The first hour will be a talk on Taoist cosmology, the history of Fu talismans, the 13 principles of craft as derived from the Yellow Emperor’s Classics of the Esoteric Talisman, intersections of science and magic, and how practitioners use divination to know and then craft to change.
The second hour will be a hands-on workshop where you will use tarot divination to help you design and craft a Fu sigil, working with Chinese oracle bone script. Fu sigil paper consecrated on 11/11, cut and prepared at 11:11 am, and then consecrated at 11:11 pm will be provided for your use. You can take some home with you to craft the sigil. It is recommended that the final sigil be crafted on the day after the workshop, on the full moon.
I’ll bring my Jiao Bei divination moon blocks and set them out on the table top for anyone who seeks to use them for a personal divination. Free for your use at any time during the event. Please handle respectfully.
All attendees will also go home with a consecrated and blessed pocket gemstone, with the hopes that it helps you along in all your magical endeavors.
For more detailed metaphysical correspondences of the gemstones per my perspective, check out this previously uploaded PDF for a glossary of gemstone correspondences. Find the entry for the stone you picked (or the stone that picked you…) in the PDF if the one-two word correspondence on the yellow card wasn’t clear.
This has been going on for a while already and I am having so much fun! However, I don’t know if I’m reaching enough folks, so here is a blog post. You can sign up to get on a list of folks who consent to possible free randomized divinatory readings to be delivered to your e-mail inbox, perhaps when you least expect it. This is offered alongside all my reading services that you can book. More info on my “Book a Reading” page. Scroll all the way down to see the info on the Free Randomized Divination Sign-up.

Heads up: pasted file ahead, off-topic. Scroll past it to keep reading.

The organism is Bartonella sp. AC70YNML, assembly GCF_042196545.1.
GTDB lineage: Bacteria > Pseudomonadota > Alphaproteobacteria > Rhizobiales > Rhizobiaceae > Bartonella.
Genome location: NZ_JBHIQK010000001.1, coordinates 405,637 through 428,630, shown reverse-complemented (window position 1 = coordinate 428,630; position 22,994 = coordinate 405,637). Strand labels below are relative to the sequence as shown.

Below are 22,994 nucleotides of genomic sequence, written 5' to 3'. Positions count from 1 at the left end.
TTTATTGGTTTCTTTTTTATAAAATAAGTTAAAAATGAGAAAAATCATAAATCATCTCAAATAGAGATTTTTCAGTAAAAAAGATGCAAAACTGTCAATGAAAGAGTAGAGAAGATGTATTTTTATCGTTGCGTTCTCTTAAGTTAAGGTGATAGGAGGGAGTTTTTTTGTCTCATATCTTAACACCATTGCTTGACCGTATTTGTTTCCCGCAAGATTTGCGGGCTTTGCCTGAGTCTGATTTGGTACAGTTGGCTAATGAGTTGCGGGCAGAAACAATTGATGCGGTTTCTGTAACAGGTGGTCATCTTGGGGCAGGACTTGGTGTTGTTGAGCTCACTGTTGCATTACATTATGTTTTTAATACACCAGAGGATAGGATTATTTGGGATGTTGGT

I don’t have educational degrees that would qualify me to write about any of this, so please understand that I am writing my observations within that non-expert context. Lately I’ve been fascinated with pagan and neopagan belief systems, mostly for how strikingly similar paganism is to Chinese Taoist-based folk religion.
Here’s how I understand paganism in context: Back in the day across Europe, Abrahamic religions rose to dominance, became institutionalized, and began setting up centralized bodies of authority that often started in the cities and spread its influence from there. At the fringes of the countryside, however, pagan faiths endured among the minority. These pagan faiths were polytheistic, though pantheist, strongly nature-based, and because they believed that everything was connected, it was thought that certain herbs, incantations of words, ritualistic conduct, and representations of elements could be harnessed to manifest intentions–in other words, magic exists.